The Shape Of Water... and Morality

Like many people I had been looking forward to seeing this much acclaimed movie at the cinema. I missed it because the 'Beast from the East' hit home and the entire cinema was closed down. So, with life returning to normal after the brief milk and bread shortage, I returned to the cinema and watched it last week.

It looked beautiful, as one would expect from a Guillermo del Toro film. It was well acted and capably directed (though not Oscar worthy in my opinion). It nevertheless scooped up four of the golden ones at the 90th Academy Awards ceremony. But I was left feeling empty at the end of it.

My problem is this. 

The villain in the film, who is depicted working for a military organisation, has a gun, which is to be expected. The amphibious being who is central to the film did not. But at a crucial moment in the film it had a choice. And it chose to kill. My point is that it might as well have been carrying a gun, given that it chooses vengeance over benevolence, and this is so typical of Hollywood right now. The gun is a very well used symbol over there. And it has been used imaginatively in many a Tarantino or Scorsese film, which is fine by me, because if you watch a film about gangsters you expect them to have guns. But here, the director could have created something quite beautiful, in keeping with the rest of his film, but I think he made the wrong choice. The gun is too often wielded in Hollywood filmmaking and I believe it has become a short cut to bad storytelling. It's misuse renders most narratives black and white, with no grey areas, and characters become caricature. A case of shoot first, talk later. And whilst it can work in certain films I think that del Toro had the opportunity to ensure that The Shape Of Water rose above such limitations, but he allowed that opportunity to sink without trace.

Now, I'm a crime writer. But I've never used a gun in my books. Perhaps that's because I live in Scotland, where, thankfully, we have a very sensible view on gun control. It's simply not part of our culture. But if I was to use a gun, then I believe such a decision would have to be earned. It has to count for something, otherwise you'd be as well simply clubbing your character over the head with a mallet, which is increasingly how gun depiction in films is beginning to feel. 

Maybe I'm just overtly sensitive to this at the moment, what with the recent shootings in Florida, but I'm sure I'm not the only one. The increasing volume of criticism against American gun laws would seem to validate my concerns. In America, the Supreme Court ruled in 2005 that the police are no longer required 'to protect and to serve' - in other words they no longer protect and serve the public. In Florida four police officers hid behind their cars whilst 17 teenagers were massacred by one lone gunman.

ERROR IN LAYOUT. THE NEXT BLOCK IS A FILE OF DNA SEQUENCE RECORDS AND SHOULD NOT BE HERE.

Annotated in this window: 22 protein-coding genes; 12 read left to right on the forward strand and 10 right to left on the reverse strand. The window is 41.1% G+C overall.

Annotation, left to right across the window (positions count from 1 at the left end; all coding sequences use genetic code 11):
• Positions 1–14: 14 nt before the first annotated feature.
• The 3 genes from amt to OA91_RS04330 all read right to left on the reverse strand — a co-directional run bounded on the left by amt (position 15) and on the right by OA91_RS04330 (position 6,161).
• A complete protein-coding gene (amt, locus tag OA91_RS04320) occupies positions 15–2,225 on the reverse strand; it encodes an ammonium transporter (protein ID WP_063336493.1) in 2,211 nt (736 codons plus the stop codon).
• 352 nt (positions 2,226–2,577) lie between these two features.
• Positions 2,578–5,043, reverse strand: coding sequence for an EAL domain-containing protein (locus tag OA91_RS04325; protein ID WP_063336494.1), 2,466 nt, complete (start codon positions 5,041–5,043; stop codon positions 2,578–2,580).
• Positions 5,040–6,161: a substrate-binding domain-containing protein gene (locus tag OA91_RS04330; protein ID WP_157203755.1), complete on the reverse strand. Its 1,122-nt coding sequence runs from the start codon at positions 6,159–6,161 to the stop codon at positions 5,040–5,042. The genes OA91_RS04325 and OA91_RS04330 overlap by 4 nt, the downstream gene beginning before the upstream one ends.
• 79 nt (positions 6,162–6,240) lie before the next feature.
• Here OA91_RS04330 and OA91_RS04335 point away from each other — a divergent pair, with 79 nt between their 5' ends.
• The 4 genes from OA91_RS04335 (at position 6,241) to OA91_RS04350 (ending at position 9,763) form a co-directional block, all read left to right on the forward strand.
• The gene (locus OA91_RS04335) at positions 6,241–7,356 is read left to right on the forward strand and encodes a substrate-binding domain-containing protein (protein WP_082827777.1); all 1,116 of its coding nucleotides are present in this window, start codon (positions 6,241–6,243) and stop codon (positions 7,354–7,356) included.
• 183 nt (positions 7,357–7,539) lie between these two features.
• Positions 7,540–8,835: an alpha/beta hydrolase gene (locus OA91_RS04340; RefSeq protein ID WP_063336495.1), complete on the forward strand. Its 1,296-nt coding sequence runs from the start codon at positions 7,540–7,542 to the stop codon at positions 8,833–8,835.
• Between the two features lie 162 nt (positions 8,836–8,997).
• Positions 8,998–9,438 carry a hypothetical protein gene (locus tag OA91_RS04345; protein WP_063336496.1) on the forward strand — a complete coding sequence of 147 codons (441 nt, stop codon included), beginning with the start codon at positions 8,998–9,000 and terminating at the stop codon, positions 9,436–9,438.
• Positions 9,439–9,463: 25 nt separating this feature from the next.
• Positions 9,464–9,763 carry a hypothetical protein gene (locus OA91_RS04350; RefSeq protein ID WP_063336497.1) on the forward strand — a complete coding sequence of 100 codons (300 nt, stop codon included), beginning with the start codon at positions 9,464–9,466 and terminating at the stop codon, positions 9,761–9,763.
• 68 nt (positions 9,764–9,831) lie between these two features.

At the Oscars a huge deal was made of the Hollywood industry trying to show it's acceptance of gender equality and diversity. But it still has a long way to go, and I feel this is reflected in the way Hollywood chooses to tell its stories involving guns. I'm not saying that guns should be banned from films or any of that nonsense, (though I did wonder at the 15 certificate for a film which depicts violence, gore, masturbation and explicit sex - maybe I'm just behind the times). If a gun must be used in a film it must be used constructively. It has to serve the story. The creature commits a not entirely necessary act of violence. But how much more interesting might it have been if it had chosen another route? 

Art is always a reflection of life and perhaps I should just accept that this is only a film at the end of the day. But with the continual dismissal of good common sense on gun control by the authorities, I do fear that in America they are becoming increasingly isolated by global opinion. Guns are no longer sexy. Even in films they are becoming dull - a tired and overused deus ex machina. As a result never has Hollywood appeared more like a dinosaur than it does now.

I think that Scotland, and the rest of the British Isles, are a much richer place for needing to earn the use of a gun and this is reflected in our storytelling. Good fiction can and should produce good heroes. On my side of the water we have a fictional hero called The Doctor. He too encounters villains (of all shapes and sizes) but the similarity ends there. He never uses a gun to kill anyone, or anything for that matter. He abstains from violence and instead he simply uses the oldest weapons of all - speech and diplomacy.  

The other side of the water needs a hero, and Mr del Toro's film could have been the answer to that. It's amphibious entity gave it it's best shot.